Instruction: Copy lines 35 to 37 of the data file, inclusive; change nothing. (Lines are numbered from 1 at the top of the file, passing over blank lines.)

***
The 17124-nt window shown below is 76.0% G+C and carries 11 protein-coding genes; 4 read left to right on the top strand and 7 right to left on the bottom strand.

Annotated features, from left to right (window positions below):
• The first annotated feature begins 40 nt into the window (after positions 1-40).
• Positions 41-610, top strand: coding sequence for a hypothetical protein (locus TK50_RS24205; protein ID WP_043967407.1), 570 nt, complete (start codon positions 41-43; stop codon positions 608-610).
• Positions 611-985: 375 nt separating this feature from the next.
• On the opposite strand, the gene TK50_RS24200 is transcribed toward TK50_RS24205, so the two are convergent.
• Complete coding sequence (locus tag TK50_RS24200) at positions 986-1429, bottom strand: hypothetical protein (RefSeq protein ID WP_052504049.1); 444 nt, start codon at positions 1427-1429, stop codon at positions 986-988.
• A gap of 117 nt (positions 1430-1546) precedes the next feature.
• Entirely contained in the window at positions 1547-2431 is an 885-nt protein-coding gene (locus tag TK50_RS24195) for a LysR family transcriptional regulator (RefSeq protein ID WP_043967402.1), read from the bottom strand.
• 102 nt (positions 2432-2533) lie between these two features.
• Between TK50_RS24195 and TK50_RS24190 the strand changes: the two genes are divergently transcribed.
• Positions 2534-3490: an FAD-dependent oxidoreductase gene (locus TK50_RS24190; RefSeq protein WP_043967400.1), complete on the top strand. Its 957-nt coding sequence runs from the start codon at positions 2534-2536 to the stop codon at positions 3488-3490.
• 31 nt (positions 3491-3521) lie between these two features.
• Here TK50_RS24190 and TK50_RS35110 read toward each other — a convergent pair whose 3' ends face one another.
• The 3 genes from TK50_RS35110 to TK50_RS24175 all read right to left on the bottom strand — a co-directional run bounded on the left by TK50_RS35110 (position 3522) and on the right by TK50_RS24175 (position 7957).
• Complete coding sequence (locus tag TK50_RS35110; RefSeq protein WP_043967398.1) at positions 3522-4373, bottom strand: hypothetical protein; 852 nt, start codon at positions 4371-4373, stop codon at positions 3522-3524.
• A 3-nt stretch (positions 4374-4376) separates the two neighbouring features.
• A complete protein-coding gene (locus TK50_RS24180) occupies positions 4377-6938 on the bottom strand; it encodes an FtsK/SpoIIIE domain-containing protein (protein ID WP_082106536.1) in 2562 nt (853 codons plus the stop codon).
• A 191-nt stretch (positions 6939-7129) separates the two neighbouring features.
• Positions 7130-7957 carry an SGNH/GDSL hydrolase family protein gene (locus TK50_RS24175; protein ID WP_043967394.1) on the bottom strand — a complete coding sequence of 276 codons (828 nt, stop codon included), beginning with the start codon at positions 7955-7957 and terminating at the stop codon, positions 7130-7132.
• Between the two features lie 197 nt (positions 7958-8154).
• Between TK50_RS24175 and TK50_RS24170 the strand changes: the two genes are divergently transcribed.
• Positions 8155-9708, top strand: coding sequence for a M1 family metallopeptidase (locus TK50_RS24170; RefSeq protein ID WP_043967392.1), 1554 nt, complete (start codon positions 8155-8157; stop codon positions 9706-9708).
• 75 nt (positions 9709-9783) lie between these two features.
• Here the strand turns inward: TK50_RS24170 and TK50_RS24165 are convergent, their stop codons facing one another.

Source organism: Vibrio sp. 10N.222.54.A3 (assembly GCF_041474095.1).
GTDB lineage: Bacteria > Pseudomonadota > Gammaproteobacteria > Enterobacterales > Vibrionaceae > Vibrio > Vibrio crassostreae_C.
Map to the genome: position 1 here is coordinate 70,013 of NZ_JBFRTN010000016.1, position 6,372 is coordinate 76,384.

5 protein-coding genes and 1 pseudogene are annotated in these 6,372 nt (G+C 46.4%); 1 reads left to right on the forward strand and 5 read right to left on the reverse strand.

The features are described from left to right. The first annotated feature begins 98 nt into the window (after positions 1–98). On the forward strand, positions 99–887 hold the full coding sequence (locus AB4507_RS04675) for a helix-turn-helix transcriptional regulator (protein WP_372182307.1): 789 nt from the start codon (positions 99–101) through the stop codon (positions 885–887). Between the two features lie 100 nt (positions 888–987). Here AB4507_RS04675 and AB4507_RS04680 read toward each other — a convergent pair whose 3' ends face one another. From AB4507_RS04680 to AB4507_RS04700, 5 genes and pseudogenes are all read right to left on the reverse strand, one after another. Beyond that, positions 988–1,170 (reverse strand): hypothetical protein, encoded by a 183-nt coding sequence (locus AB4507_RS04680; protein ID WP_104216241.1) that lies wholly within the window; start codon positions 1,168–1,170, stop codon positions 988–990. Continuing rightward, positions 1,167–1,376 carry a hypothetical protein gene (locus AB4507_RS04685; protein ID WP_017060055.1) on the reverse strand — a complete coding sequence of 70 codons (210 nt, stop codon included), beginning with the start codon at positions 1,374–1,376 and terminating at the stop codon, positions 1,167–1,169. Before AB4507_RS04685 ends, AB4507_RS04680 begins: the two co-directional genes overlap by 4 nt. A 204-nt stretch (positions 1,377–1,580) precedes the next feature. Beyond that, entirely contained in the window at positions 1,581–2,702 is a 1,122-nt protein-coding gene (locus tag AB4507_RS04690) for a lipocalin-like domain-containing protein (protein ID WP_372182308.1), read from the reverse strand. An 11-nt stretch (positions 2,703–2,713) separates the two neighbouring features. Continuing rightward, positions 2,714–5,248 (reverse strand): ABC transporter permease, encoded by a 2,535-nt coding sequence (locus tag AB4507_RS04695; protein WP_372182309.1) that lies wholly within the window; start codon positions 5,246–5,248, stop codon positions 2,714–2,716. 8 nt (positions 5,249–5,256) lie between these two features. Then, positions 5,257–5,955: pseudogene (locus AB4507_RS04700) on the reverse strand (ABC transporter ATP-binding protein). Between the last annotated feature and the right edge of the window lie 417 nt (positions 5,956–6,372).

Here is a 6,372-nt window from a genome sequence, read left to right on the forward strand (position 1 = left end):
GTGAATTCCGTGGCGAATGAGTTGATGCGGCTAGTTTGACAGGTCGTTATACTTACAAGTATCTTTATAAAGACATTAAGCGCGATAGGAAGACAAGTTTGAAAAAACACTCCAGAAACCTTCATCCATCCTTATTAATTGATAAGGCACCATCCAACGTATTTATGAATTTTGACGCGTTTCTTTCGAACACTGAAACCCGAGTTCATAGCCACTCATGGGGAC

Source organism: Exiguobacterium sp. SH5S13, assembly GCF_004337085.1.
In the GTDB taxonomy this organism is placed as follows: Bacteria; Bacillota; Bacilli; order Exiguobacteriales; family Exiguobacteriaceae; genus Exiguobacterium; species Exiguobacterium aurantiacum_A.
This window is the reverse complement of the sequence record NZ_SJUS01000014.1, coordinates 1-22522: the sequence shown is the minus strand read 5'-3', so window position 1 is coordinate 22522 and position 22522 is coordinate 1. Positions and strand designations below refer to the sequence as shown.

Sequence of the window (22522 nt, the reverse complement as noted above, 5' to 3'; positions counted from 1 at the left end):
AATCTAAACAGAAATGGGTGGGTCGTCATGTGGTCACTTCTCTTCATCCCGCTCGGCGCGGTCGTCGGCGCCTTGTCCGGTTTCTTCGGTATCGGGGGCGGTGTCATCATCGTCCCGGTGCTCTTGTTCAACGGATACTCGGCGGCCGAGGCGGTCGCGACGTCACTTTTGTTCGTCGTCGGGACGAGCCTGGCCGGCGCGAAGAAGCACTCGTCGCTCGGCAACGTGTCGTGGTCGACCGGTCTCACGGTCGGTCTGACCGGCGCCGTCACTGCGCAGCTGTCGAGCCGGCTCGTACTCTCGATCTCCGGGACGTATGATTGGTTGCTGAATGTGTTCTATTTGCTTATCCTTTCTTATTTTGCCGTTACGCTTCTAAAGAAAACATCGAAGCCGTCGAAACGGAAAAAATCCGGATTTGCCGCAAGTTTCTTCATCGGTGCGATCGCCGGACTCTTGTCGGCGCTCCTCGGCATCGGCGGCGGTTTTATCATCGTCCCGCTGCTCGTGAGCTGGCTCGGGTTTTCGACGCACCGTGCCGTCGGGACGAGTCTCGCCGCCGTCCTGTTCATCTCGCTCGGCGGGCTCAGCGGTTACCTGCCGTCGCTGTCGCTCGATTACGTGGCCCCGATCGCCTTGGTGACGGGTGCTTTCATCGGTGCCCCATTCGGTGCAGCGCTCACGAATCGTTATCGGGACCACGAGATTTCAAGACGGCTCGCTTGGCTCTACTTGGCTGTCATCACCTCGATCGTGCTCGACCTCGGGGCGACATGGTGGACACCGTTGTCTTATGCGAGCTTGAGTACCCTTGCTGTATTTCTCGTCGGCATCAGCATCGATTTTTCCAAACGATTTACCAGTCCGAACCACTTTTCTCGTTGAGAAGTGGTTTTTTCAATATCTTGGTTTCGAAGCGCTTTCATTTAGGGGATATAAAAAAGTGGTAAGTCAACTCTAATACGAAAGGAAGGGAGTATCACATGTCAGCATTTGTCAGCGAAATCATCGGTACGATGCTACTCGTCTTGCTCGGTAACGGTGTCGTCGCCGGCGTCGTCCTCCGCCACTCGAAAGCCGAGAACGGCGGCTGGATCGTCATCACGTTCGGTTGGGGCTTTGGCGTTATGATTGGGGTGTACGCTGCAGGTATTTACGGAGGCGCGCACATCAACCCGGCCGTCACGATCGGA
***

This window is the reverse complement of the sequence record NZ_SJUS01000014.1, coordinates 1-22522: the sequence shown is the minus strand read 5'-3', so window position 1 is coordinate 22522 and position 22522 is coordinate 1. Positions and strand designations below refer to the sequence as shown.

Sequence of the window (22522 nt, the reverse complement as noted above, 5' to 3'; positions counted from 1 at the left end):
AATCTAAACAGAAATGGGTGGGTCGTCATGTGGTCACTTCTCTTCATCCCGCTCGGCGCGGTCGTCGGCGCCTTGTCCGGTTTCTTCGGTATCGGGGGCGGTGTCATCATCGTCCCGGTGCTCTTGTTCAACGGATACTCGGCGGCCGAGGCGGTCGCGACGTCACTTTTGTTCGTCGTCGGGACGAGCCTGGCCGGCGCGAAGAAGCACTCGTCGCTCGGCAACGTGTCGTGGTCGACCGGTCTCACGGTCGGTCTGACCGGCGCCGTCACTGCGCAGCTGTCGAGCCGGCTCGTACTCTCGATCTCCGGGACGTATGATTGGTTGCTGAATGTGTTCTATTTGCTTATCCTTTCTTATTTTGCCGTTACGCTTCTAAAGAAAACATCGAAGCCGTCGAAACGGAAAAAATCCGGATTTGCCGCAAGTTTCTTCATCGGTGCGATCGCCGGACTCTTGTCGGCGCTCCTCGGCATCGGCGGCGGTTTTATCATCGTCCCGCTGCTCGTGAGCTGGCTCGGGTTTTCGACGCACCGTGCCGTCGGGACGAGTCTCGCCGCCGTCCTGTTCATCTCGCTCGGCGGGCTCAGCGGTTACCTGCCGTCGCTGTCGCTCGATTACGTGGCCCCGATCGCCTTGGTGACGGGTGCTTTCATCGGTGCCCCATTCGGTGCAGCGCTCACGAATCGTTATCGGGACCACGAGATTTCAAGACGGCTCGCTTGGCTCTACTTGGCTGTCATCACCTCGATCGTGCTCGACCTCGGGGCGACATGGTGGACACCGTTGTCTTATGCGAGCTTGAGTACCCTTGCTGTATTTCTCGTCGGCATCAGCATCGATTTTTCCAAACGATTTACCAGTCCGAACCACTTTTCTCGTTGAGAAGTGGTTTTTTCAATATCTTGGTTTCGAAGCGCTTTCATTTAGGGGATATAAAAAAGTGGTAAGTCAACTCTAATACGAAAGGAAGGGAGTATCACATGTCAGCATTTGTCAGCGAAATCATCGGTACGATGCTACTCGTCTTGCTCGGTAACGGTGTCGTCGCCGGCGTCGTCCTCCGCCACTCGAAAGCCGAGAACGGCGGCTGGATCGTCATCACGTTCGGTTGGGGCTTTGGCGTTATGATTGGGGTGTACGCTGCAGGTATTTACGGAGGCGCGCACATCAACCCGGCCGTCACGATCGGA